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relative Humidity question

bll230 on Sat June 27, 2015 4:09 PM User is offline

Question for a AC expert. I have recently moved from Georgia at 90% humidity or so, to Las Vegas, at 0% humidity. We have 3 cars, 96 Integra, 03 C class MB, and new Subaru, all of which I have the service manuals for.

The AC chapter for all three cars specifies that the gauge readings should be done with the humidity between 30-80%. What do AC shops do out here in the desert to determine the proper pressures? Do I use the 30% humidity value and not worry about it, or do I extrapolate the values to 0% humidity?

On the east coast touching the return line and looking at the condensation on it was a bit of a backup confirmation that my pressures were correct. Here in Vegas there is no condensation and consequently the return line doesn't feel as cold.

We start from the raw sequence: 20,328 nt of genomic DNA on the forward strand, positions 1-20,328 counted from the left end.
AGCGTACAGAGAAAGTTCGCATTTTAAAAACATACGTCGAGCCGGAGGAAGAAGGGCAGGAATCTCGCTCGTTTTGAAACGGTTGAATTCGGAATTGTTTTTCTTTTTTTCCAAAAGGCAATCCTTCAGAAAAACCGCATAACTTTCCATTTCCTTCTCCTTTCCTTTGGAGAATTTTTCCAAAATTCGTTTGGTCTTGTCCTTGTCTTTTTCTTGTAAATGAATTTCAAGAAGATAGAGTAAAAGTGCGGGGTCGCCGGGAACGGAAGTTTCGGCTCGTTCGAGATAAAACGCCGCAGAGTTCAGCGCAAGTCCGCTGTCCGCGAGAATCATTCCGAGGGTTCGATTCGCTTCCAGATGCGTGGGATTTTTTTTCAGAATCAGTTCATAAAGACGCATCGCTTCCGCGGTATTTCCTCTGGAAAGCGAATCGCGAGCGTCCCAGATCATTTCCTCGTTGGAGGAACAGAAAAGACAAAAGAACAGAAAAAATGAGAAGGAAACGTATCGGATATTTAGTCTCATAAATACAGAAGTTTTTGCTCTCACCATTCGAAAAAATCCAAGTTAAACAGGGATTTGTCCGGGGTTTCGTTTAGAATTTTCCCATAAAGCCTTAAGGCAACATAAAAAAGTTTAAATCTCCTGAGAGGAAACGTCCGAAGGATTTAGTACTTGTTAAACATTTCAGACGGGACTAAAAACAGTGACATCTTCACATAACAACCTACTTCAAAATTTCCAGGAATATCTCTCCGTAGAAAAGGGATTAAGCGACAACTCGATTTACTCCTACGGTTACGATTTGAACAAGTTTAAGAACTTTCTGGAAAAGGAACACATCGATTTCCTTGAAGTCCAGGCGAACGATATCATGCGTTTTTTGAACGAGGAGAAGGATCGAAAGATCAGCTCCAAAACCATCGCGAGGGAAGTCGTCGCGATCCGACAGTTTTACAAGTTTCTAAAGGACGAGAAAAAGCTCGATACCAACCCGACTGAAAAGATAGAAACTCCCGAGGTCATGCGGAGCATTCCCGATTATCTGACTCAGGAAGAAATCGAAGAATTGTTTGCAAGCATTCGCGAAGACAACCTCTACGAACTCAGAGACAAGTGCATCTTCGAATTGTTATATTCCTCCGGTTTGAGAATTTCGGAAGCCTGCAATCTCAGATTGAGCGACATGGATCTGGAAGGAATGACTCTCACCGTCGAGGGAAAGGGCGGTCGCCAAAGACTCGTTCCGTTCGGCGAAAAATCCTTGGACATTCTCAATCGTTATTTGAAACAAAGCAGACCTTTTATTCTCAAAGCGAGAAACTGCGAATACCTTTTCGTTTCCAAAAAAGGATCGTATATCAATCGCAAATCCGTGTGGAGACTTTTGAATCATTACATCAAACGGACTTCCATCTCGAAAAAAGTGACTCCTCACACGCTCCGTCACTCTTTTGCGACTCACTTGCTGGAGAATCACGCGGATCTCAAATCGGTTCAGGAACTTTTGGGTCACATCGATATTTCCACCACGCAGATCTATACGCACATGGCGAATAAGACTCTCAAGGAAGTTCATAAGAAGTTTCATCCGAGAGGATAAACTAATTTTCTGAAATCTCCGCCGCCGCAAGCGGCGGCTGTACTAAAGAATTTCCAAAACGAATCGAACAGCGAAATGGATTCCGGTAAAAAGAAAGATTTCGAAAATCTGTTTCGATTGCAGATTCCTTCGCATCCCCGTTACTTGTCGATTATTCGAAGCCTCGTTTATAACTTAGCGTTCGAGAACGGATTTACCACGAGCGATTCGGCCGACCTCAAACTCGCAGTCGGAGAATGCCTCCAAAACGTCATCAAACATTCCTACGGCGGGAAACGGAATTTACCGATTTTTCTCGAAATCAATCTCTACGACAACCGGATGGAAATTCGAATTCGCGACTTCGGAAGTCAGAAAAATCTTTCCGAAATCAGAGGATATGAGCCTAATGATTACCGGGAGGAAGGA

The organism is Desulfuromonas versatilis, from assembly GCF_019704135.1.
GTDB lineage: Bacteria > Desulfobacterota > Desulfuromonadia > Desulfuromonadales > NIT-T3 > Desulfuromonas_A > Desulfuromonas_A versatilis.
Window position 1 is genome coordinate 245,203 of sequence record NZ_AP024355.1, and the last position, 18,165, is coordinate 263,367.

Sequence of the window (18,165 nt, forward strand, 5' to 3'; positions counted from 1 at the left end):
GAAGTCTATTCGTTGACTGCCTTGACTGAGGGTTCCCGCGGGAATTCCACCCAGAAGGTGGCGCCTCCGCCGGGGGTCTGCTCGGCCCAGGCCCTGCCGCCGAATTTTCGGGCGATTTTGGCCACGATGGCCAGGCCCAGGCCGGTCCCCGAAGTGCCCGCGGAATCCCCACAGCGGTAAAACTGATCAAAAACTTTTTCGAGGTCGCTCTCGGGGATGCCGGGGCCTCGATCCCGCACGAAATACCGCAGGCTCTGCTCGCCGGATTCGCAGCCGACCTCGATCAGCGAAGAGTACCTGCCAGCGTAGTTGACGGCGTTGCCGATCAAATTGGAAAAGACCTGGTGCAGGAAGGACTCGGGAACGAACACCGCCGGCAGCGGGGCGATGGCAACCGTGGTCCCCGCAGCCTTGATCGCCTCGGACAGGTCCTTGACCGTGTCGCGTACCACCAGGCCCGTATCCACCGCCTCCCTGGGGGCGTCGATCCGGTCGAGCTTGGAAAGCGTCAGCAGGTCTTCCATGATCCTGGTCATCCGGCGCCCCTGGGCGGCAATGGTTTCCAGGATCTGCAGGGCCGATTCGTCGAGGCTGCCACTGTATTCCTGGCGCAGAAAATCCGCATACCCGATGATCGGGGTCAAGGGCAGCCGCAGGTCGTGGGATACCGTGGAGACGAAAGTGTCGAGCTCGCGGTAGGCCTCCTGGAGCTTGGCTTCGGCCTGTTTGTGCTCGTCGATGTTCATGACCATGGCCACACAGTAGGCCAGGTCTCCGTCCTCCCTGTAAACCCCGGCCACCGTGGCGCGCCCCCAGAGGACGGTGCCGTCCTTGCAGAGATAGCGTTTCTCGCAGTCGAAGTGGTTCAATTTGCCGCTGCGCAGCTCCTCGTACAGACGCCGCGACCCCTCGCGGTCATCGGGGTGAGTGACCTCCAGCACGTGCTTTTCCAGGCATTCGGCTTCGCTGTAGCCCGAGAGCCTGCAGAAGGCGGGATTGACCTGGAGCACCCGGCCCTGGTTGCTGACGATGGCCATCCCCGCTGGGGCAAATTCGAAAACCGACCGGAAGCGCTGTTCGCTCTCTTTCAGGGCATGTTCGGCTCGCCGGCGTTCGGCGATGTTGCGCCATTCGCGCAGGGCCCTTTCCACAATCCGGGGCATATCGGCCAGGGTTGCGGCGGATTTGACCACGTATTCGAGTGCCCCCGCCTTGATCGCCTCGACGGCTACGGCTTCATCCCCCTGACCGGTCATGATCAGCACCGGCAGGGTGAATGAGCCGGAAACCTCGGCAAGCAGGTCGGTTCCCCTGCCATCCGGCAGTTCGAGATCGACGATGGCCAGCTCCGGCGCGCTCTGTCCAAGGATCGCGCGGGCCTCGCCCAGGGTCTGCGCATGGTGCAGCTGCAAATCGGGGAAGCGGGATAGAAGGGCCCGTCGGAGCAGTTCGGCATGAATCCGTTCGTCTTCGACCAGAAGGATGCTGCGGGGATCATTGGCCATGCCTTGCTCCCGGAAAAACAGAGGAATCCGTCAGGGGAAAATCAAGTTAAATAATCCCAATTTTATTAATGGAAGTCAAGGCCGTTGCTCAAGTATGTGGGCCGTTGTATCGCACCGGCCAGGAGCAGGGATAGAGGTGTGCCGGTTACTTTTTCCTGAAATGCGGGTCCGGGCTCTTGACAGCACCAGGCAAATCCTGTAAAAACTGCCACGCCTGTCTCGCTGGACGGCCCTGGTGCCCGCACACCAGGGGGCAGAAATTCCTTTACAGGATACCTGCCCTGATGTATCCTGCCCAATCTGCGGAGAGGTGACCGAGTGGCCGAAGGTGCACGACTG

Thanks

John

GM Tech on Sat June 27, 2015 6:50 PM User is offline

They measure refrigerant charge by weight and put in the underhood specified amount..

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The number one A/C diagnostic tool there is- is to know how much refrigerant is in the system- this can only be done by recovering and weighing the refrigerant!!
Just a thought.... 65% of A/C failures in my 3200 car diagnostic database (GM vehicles) are due to loss of refrigerant due to a leak......

bll230 on Sat June 27, 2015 7:42 PM User is offline

I figured that is what they do for an initial fill, but what about servicing an existing fill?

Thanks

John

GM Tech on Sat June 27, 2015 11:01 PM User is offline

we reclaim all that is in the system then evacuate, then re-fill to underhood spec. Anyone who specializes in a/c has a recovery/refill machine--otherwise you are dealing with unexperienced a/c mechanics.

-------------------------
The number one A/C diagnostic tool there is- is to know how much refrigerant is in the system- this can only be done by recovering and weighing the refrigerant!!
Just a thought.... 65% of A/C failures in my 3200 car diagnostic database (GM vehicles) are due to loss of refrigerant due to a leak......

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